An Easy Derivation of the Volume of Spheres Formula

Working 2,000 years before the development of calculus, the Greek mathematician Archimedes worked out a simple formula for the volume of a sphere:

Of his many mathematical contributions, Archimedes was most proud of this result, even going so far as to ask that the method he used to work out the formula — a diagram circumscribing a cylinder inside a sphere — be imprinted on his gravestone.

Archimedes’ formula may have been a stroke of scientific genius in 250 B.C., but with the help of modern calculus the derivation is extremely simple. In this post I’ll explain one way to derive the famous formula, and explain how it can be done in dimensions other than the usual three.

The Derivation
Consider the diagram below. It’s a sphere with radius r. The goal is to find the volume, and here’s how we do that.

Notice that one thing we can easily find is the area of a single horizontal slice of the ball. This is the shaded disk at the top of the diagram, which is drawn at height z. The disk has a radius of x, which we’ll need to find the area of the disk. To find x, we can form a right triangle with sides z and x, and hypotenuse r. This is drawn in the figure. Then we can easily solve for x.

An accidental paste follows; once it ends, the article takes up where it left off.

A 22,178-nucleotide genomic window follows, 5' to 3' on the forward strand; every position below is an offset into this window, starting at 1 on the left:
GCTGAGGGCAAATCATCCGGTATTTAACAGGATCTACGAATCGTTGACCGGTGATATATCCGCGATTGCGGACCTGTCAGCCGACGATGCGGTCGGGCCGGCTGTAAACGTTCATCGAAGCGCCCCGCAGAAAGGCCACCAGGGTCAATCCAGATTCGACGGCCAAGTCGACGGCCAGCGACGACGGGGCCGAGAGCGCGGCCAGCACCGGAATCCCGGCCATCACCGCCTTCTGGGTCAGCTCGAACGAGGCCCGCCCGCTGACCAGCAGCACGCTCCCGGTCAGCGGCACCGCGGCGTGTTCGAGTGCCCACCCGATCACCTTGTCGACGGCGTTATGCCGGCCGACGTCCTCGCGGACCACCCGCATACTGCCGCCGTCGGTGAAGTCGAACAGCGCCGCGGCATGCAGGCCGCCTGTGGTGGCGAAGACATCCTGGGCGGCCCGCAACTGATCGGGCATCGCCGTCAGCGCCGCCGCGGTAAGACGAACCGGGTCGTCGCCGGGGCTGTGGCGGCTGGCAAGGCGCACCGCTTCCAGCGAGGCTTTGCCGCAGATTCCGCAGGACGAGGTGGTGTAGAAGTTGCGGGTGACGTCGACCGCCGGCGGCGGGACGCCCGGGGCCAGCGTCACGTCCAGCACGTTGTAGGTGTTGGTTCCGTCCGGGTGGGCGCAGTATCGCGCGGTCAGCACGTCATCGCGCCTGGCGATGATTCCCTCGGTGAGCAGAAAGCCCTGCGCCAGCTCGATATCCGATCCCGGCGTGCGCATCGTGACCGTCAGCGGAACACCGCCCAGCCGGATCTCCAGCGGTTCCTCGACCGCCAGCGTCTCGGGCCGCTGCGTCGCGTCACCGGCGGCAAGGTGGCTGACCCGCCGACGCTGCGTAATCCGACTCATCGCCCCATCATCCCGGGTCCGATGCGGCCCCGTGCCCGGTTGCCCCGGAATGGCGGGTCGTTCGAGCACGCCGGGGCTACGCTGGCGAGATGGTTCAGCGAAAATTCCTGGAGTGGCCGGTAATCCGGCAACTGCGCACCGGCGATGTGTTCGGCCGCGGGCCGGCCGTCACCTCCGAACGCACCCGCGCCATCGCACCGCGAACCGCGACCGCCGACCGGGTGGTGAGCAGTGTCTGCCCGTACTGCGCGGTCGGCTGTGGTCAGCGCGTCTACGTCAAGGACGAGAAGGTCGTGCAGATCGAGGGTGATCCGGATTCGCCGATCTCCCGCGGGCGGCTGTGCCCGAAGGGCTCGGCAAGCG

By the Pythagorean theorem, we know that , so solving for x we have . Then the area of the shaded disk is simply pi times the radius squared, or .

Now that we have the area of one horizontal disk, we want to find the area of all horizontal disks inside the ball summed together. That will give us the volume of the sphere. To do this, we simply take the definite integral of the disk area formula from above for all possible heights z, which are between -r (at the bottom of the ball) and r (at the top of the ball). That is, our volume is given by

Which is the volume formula we were looking for.

This same logic can be used to derive formulas for the volume of a “ball” in 4, 5, and higher dimensions as well. Doing so, you can show that the volume of a unit ball in one dimension (a line) is just 2; the volume in two dimensions (a disk) is , and — as we’ve just shown — the volume in three dimensions (a sphere) is . Continuing on to four, five, and ultimately n dimensions, a surprising result appears.

It turns out the volume of a unit ball peaks at five dimensions, and then proceeds to shrink thereafter, ultimately approaching zero as the dimension n goes to infinity. You can read more about this beautiful mathematical result here.

Addendum: You can find a clear explanation for how the volume-of-spheres formula generalizes to n dimensions on page 888-889 here.